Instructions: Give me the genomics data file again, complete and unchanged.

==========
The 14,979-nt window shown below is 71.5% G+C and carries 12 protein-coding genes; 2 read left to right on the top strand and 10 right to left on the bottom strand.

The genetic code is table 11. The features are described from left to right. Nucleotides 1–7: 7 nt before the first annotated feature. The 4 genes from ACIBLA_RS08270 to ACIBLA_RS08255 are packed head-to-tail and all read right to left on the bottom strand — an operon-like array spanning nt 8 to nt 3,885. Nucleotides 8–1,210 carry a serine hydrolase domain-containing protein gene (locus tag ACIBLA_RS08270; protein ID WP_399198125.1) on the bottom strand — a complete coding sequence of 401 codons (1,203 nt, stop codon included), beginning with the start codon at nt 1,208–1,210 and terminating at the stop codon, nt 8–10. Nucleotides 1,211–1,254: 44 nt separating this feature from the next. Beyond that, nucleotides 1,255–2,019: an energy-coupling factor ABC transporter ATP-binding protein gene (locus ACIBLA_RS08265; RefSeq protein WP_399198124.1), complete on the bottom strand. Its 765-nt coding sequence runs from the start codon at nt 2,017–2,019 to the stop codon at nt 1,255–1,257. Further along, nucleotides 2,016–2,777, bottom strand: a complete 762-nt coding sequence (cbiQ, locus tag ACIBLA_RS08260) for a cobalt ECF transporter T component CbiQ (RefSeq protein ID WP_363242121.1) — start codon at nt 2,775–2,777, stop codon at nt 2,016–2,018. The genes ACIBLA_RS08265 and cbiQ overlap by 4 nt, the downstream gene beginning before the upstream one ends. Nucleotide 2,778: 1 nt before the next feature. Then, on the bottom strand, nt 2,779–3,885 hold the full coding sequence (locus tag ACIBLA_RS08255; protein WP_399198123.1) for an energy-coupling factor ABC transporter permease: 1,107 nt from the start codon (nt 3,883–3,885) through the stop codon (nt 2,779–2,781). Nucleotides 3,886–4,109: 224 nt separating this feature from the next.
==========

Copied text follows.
The 14,979-nt window shown below is 71.5% G+C and carries 12 protein-coding genes; 2 read left to right on the top strand and 10 right to left on the bottom strand.

The genetic code is table 11. The features are described from left to right. Nucleotides 1–7: 7 nt before the first annotated feature. The 4 genes from ACIBLA_RS08270 to ACIBLA_RS08255 are packed head-to-tail and all read right to left on the bottom strand — an operon-like array spanning nt 8 to nt 3,885. Nucleotides 8–1,210 carry a serine hydrolase domain-containing protein gene (locus tag ACIBLA_RS08270; protein ID WP_399198125.1) on the bottom strand — a complete coding sequence of 401 codons (1,203 nt, stop codon included), beginning with the start codon at nt 1,208–1,210 and terminating at the stop codon, nt 8–10. Nucleotides 1,211–1,254: 44 nt separating this feature from the next. Beyond that, nucleotides 1,255–2,019: an energy-coupling factor ABC transporter ATP-binding protein gene (locus ACIBLA_RS08265; RefSeq protein WP_399198124.1), complete on the bottom strand. Its 765-nt coding sequence runs from the start codon at nt 2,017–2,019 to the stop codon at nt 1,255–1,257. Further along, nucleotides 2,016–2,777, bottom strand: a complete 762-nt coding sequence (cbiQ, locus tag ACIBLA_RS08260) for a cobalt ECF transporter T component CbiQ (RefSeq protein ID WP_363242121.1) — start codon at nt 2,775–2,777, stop codon at nt 2,016–2,018. The genes ACIBLA_RS08265 and cbiQ overlap by 4 nt, the downstream gene beginning before the upstream one ends. Nucleotide 2,778: 1 nt before the next feature. Then, on the bottom strand, nt 2,779–3,885 hold the full coding sequence (locus tag ACIBLA_RS08255; protein WP_399198123.1) for an energy-coupling factor ABC transporter permease: 1,107 nt from the start codon (nt 3,883–3,885) through the stop codon (nt 2,779–2,781). Nucleotides 3,886–4,109: 224 nt separating this feature from the next.